Chronic Venous Insufficiency

Overview

Chronic venous insufficiency occurs when the veins of the legs weaken, losing their ability to effectively pump blood back up through the legs. This condition increases as people begin to age.

The venous pump is the way in which the body pumps the blood up and out of the legs. It works most effectively when a person’s leg muscles are contracting; i.e. through walking or exercise. Sitting or standing still causes the leg veins to increase in pressure. In the short term, this pressure is normal, but excessive periods of inactivity and longer pressure on the veins will eventually stretch and weaken the walls of the veins.

Symptoms

There are several symptoms that indicate chronic venous insufficiency:

  • Breaking down/ulceration of the skin
  • Edema or swelling
  • Rash on the skin of the calves or ankles
  • Red/discolored skin on the leg
  • Varicose veins

Risk Factors for Chronic Venous Insufficiency

As mentioned above, one of the main risk factors for chronic venous insufficiency is extended, elevated blood pressure in the veins of the leg. There are also several other causes of the condition, including:

of increased pressure can stretch and weaken vein walls.

Increased blood pressure can stretch and damage vein walls. The veins may no longer be able to pump blood back to the heart.

Venous hypertension, or high blood pressure inside veins that persists over time, is a primary cause of CVI. CVI can also be caused by:

  • Deep vein thrombosis (DVT), or blood clot blocking a vein’s blood flow
  • Phlebitis, or the inflammation of a smaller vein closer to the surface of the leg, causing a clot to form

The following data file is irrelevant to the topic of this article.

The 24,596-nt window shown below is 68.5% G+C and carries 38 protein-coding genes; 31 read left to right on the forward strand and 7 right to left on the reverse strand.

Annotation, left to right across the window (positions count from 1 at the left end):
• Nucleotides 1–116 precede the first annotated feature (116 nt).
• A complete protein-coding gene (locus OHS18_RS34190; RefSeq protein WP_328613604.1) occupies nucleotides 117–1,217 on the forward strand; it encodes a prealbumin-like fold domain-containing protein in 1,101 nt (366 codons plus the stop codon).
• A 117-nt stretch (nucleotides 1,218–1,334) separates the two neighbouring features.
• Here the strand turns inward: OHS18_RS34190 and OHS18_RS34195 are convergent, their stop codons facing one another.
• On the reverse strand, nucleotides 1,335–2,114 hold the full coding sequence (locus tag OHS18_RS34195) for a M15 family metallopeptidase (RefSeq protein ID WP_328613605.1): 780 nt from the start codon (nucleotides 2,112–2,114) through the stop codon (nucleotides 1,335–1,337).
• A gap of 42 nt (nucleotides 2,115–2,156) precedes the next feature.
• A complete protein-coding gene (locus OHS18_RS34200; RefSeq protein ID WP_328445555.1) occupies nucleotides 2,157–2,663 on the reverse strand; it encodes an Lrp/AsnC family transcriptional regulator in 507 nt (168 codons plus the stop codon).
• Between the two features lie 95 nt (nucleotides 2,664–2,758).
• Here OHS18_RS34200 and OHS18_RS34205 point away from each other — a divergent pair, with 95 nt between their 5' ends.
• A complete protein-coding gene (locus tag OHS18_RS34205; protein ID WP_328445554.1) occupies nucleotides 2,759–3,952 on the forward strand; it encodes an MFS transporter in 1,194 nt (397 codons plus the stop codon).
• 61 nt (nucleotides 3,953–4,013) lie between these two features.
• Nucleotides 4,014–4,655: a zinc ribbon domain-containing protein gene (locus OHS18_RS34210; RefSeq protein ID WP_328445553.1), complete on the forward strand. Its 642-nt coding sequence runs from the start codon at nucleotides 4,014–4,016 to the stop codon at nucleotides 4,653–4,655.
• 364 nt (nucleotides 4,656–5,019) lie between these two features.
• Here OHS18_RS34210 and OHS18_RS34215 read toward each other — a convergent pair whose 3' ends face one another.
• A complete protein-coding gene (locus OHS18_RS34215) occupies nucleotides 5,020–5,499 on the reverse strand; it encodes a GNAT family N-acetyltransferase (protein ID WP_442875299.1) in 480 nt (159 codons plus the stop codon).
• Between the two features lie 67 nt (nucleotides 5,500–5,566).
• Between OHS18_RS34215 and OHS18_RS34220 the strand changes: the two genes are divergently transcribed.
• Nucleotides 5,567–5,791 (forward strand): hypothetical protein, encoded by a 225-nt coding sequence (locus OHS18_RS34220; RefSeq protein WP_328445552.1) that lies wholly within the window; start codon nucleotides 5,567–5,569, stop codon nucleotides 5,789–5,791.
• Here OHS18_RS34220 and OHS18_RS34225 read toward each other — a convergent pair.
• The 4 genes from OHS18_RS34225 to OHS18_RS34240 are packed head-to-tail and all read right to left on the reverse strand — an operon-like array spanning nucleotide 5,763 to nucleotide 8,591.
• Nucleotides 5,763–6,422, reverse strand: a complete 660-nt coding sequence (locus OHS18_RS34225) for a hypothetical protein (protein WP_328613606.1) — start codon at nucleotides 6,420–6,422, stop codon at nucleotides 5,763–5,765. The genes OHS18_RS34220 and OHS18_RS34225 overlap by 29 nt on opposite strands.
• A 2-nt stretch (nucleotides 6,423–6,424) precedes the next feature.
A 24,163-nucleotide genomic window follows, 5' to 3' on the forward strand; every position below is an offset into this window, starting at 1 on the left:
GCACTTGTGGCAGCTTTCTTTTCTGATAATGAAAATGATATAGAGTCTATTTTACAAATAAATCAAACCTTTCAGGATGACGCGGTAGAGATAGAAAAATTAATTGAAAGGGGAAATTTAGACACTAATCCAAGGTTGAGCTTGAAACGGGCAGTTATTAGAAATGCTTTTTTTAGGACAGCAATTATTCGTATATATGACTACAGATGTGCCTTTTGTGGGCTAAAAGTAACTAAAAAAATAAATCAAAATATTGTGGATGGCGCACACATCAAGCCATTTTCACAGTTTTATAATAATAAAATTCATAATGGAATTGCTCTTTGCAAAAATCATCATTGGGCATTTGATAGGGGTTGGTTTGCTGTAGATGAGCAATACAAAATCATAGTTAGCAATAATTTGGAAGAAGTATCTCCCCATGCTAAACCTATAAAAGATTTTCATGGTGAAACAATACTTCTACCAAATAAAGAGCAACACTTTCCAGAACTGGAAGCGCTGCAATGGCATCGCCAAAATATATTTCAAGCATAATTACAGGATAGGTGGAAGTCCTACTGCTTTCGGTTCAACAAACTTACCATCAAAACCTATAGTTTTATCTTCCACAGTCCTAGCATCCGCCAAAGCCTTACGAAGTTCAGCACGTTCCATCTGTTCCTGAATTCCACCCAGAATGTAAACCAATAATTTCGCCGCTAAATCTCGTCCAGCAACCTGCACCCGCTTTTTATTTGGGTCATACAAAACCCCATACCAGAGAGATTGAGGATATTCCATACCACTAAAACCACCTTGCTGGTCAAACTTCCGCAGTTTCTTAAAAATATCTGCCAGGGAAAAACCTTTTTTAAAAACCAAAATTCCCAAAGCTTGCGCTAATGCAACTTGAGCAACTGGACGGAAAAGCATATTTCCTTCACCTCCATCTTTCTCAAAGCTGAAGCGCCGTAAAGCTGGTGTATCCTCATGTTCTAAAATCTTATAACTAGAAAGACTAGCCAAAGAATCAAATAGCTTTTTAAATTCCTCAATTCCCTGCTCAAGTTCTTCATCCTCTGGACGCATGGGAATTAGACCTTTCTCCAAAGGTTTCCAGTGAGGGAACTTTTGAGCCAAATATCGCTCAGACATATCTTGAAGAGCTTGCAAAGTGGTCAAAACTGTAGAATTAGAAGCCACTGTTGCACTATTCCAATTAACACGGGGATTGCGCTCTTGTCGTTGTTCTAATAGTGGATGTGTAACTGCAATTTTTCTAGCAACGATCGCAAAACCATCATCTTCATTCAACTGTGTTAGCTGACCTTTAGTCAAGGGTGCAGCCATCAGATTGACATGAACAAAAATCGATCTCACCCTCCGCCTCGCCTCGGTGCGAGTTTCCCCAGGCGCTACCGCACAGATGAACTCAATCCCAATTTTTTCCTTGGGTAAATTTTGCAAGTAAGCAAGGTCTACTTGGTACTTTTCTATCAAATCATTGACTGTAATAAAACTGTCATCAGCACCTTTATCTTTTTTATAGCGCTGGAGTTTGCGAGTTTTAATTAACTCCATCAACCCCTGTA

While heredity, obesity, pregnancy, and smoking can all contribute to the condition, other factors also contribute to its development. These include leading a sedentary lifestyle, or working in jobs that require extended periods of sitting and/or standing in one place. This condition also occurs more often in women over the age of 50.
Treating Chronic Venous Insufficiency

While this condition is generally not considered a cause of death or even amputation of a limb, the pain can be debilitating. For this reason, doctors will pursue treatment options customized to the needs of each patient to help restore the ability to lead an active, pain-free life, including:

  • Deep vein surgery
  • Elastic compression
  • Injection therapy
  • Valve repair
  • Vein stripping



Conditions Treated at the
There are many conditions and diseases related to the vascular system, and each has its own set of optimal treatment options. At the Vascular Institute of New York, our physicians and therapy team have access to most current and effective treatments available in the industry.

Please click the links below to learn more about each condition, including symptoms, risk factors, and treatment options.

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